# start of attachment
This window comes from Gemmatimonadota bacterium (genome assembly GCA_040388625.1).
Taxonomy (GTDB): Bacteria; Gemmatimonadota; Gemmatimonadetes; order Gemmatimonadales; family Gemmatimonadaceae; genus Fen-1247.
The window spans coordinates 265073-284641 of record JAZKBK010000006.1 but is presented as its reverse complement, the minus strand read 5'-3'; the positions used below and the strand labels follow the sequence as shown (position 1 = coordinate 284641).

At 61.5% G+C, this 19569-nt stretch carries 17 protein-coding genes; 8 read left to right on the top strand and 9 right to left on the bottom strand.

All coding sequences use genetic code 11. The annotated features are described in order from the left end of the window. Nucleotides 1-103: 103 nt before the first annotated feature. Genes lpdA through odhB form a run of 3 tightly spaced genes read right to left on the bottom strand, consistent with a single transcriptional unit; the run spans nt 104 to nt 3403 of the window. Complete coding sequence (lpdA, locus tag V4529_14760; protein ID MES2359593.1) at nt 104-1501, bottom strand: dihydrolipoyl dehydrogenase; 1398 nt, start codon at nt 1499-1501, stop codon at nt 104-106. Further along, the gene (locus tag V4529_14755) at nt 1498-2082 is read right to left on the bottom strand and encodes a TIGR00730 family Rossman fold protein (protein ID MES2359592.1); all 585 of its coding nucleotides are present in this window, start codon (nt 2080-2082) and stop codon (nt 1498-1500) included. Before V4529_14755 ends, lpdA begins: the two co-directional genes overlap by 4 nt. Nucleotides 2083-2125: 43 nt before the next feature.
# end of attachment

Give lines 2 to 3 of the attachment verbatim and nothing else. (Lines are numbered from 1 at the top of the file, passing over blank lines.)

Taxonomy (GTDB): Bacteria; Gemmatimonadota; Gemmatimonadetes; order Gemmatimonadales; family Gemmatimonadaceae; genus Fen-1247.
The window spans coordinates 265073-284641 of record JAZKBK010000006.1 but is presented as its reverse complement, the minus strand read 5'-3'; the positions used below and the strand labels follow the sequence as shown (position 1 = coordinate 284641).